Rant - Drow Items That Decay Come From Mean DMs

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    Drow items don't decay in sunlight. It's bad game design, and really only existed in the first place to screw the players (in the "look at all this cool stuff you can't use" way of things).

    Consider these two scenarios for Drow Decay Syndrome (DDS).

    1) Because the item decays in sunlight, it costs less to make than a more permanent item. So a drow that should have 10,000 gp of gear actually has (for example) 12,000 gp of gear (if computed without the discount). So the drow is more of a challenge than another creature of its CR. But when the heroes defeat the drow, they can't take his treasure home, so they get less treasure than they should.

    Net result: Good for the monster, bad for the players. Not fair, and this not a good idea.

    2) Because the item decays in sunlight, it costs more to make because your enemies can't use it against you. So, a drow that should have 10,000 gp of gear actually has (for example) 8,000 gp of gear (if computed without the price bump). So, the drow is less of a challenge than another creature of its CR. And when the heroes defeat the drow, they can't take his treasure home, so they get less treasure than they should.

    Net result: Bad for the monster, bad for the players. Bad all around, and thus a bad idea.

    That's why in 3E drow items don't decay in sunlight. FYI, this isn't just my opinion; Jonathan Tween, Ed Stark, Rich Baker, and I had a discussion about this during the design of the FRCS, and we agreed with the above reasoning.

    Question: How is this different than having encounters with monsters that don't have treasure? Shouldn't the awarding of treasure balance out over time and make up for the DDS equipment?
    Answer: It is different because in most circumstances you're not going to have an extensive campaign against monsters that have no treasure, whereas with drow quite often the scenario is a long foray into the drow tunnels, which means many encounters in a row (even extending over several game sessions) where the heroes get little or no treasure. True, they can use the drow equipment while on such a campaign, but when they leave the underground tunnels laden with "treasure" that's going to evaporate, that means they're not being fairly rewarded for their work. If the drow are just an occassional opponent it's not so bad (they would count as a no-treasure monster in those circumstances), but you still have to keep in mind how the cost of DDS (however you interpret it, using option 1 or 2 above) affects the EL of the encounter.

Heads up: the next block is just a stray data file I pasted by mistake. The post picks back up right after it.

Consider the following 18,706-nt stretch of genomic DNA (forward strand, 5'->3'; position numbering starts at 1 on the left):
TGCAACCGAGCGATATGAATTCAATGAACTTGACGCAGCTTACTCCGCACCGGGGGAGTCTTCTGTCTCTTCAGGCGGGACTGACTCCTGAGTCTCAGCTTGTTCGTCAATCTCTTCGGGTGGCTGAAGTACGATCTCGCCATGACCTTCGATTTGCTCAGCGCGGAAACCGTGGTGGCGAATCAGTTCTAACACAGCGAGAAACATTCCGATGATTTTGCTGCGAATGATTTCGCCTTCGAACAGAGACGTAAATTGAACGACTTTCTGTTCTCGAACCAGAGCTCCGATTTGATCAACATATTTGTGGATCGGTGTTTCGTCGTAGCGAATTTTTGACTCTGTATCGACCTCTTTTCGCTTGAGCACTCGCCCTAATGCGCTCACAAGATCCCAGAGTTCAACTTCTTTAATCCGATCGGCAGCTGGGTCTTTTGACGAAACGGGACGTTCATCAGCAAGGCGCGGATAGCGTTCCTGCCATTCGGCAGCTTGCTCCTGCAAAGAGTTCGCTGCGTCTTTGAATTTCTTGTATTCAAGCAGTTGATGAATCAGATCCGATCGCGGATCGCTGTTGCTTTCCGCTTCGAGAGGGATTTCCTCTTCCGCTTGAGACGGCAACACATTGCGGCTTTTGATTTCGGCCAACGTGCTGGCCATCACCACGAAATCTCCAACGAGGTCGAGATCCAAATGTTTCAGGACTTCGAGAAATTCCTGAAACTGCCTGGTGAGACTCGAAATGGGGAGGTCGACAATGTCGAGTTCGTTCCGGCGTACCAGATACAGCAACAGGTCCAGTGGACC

Question: How is this different than giving unholy weapons to the enemy PCs of an all-good good party? They can't use their enemies' weapons, which is what you seem to be arguing against.
    Answer: This is related to the above answer ... unless you're running a very specialized campaign, you're not going to have a long series of adventures where the best gear the enemy has is unusable by the heroes. As an occassional annoyance it is acceptable (like a cursed item), but if it becomes routine it means the heroes aren't being properly rewarded. And even if the heroes can't use those unholy weapons, they probably know a non-good ally who can use them, or can at least sell them to a neutral party and get something for their trouble (to a neutral character, a +1 unholy sword is still a +1 sword, even if he never uses it to strike a good opponent). For example, it would do well in the hands of a follower of St. Cuthbert, a neutral god who nonetheless fights evil.